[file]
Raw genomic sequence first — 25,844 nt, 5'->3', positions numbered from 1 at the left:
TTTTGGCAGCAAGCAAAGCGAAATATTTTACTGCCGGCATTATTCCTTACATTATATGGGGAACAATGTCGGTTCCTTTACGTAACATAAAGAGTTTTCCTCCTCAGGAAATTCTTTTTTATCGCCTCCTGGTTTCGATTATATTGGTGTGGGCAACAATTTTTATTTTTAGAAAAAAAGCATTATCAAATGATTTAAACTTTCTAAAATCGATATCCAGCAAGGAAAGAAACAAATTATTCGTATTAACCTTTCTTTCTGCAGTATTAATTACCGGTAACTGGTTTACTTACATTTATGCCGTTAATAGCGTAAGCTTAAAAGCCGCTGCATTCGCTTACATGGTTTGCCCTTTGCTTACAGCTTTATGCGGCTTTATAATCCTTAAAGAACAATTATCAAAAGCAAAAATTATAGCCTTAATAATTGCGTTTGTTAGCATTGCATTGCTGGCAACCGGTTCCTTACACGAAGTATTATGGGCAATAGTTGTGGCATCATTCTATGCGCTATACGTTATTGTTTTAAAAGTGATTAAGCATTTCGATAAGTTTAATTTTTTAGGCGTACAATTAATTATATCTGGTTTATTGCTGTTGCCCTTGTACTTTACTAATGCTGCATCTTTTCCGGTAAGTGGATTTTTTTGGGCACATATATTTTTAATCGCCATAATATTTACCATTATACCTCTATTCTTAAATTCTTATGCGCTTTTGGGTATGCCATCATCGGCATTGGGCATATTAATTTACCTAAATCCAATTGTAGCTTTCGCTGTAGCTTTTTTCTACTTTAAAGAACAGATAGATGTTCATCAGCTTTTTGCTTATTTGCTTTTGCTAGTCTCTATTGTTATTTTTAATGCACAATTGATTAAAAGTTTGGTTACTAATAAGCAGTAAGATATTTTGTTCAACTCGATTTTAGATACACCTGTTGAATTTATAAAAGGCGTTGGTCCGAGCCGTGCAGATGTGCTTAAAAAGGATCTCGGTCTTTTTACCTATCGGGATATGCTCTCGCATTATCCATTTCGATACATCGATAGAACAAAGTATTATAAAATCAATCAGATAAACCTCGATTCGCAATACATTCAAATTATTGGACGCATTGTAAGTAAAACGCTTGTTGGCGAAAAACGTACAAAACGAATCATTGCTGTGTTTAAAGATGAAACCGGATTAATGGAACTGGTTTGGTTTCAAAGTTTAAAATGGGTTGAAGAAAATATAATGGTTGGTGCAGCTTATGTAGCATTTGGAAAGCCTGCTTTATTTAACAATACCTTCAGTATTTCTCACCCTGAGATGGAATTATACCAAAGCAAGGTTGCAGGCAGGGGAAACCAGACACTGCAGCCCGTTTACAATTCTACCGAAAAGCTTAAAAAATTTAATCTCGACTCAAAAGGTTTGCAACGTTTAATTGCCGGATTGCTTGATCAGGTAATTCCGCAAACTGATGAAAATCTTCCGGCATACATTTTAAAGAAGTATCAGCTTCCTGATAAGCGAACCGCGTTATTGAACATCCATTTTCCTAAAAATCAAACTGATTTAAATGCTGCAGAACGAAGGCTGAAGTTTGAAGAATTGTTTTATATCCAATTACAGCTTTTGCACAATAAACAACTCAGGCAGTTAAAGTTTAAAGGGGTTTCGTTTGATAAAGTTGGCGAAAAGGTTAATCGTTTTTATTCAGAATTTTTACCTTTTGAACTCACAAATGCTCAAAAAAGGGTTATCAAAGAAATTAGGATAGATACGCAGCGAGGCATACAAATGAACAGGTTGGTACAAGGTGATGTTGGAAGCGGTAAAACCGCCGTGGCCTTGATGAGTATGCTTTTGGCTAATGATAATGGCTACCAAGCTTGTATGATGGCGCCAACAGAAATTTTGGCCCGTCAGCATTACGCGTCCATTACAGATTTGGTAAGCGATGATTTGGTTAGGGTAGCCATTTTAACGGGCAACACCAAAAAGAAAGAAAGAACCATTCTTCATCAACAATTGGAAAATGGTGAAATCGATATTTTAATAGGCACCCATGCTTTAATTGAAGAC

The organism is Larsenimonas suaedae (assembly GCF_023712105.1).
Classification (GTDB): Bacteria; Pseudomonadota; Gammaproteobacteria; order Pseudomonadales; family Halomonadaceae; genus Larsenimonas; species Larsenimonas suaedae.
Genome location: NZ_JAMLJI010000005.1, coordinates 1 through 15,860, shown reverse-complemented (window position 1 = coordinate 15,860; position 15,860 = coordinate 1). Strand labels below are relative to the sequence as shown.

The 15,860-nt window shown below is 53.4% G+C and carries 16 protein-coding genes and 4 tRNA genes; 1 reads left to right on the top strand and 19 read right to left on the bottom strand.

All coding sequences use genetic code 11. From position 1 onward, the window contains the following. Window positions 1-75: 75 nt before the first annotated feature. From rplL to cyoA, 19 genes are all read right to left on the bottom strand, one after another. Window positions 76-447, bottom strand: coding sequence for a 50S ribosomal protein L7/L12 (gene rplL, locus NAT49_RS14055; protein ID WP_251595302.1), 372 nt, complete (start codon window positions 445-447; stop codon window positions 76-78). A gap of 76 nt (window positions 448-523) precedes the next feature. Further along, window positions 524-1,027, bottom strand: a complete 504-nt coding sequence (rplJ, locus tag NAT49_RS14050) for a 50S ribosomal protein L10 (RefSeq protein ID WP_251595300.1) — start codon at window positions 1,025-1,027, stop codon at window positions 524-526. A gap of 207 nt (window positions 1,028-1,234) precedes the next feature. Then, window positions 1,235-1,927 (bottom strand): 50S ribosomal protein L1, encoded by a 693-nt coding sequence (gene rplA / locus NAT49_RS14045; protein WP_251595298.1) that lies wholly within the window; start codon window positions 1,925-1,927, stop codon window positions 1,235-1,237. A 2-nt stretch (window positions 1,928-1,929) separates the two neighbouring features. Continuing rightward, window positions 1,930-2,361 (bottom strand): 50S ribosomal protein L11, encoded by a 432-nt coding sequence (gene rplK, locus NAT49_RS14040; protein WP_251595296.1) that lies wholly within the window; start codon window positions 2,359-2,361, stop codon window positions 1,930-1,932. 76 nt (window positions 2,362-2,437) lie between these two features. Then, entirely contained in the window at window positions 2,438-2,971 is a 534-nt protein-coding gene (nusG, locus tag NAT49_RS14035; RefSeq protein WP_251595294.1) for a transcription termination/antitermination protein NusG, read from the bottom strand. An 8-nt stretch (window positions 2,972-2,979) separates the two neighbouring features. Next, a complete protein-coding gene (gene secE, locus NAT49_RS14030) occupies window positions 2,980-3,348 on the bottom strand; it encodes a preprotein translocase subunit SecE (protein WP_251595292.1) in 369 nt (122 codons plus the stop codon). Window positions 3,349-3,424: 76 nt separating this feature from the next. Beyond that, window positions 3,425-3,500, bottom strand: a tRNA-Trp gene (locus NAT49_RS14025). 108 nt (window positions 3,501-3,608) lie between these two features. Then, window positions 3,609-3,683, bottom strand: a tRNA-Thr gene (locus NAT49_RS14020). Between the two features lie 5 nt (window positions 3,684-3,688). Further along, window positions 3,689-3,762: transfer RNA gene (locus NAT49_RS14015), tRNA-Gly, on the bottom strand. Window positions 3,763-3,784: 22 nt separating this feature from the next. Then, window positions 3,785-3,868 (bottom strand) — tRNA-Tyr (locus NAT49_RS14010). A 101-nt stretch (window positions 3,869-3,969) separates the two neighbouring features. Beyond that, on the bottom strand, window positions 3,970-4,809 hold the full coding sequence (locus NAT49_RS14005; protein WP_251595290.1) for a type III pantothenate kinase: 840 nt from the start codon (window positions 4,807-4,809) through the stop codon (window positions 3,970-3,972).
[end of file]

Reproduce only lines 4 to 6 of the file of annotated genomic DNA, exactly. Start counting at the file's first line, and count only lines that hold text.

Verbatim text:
Classification (GTDB): Bacteria; Pseudomonadota; Gammaproteobacteria; order Pseudomonadales; family Halomonadaceae; genus Larsenimonas; species Larsenimonas suaedae.
Genome location: NZ_JAMLJI010000005.1, coordinates 1 through 15,860, shown reverse-complemented (window position 1 = coordinate 15,860; position 15,860 = coordinate 1). Strand labels below are relative to the sequence as shown.

The 15,860-nt window shown below is 53.4% G+C and carries 16 protein-coding genes and 4 tRNA genes; 1 reads left to right on the top strand and 19 read right to left on the bottom strand.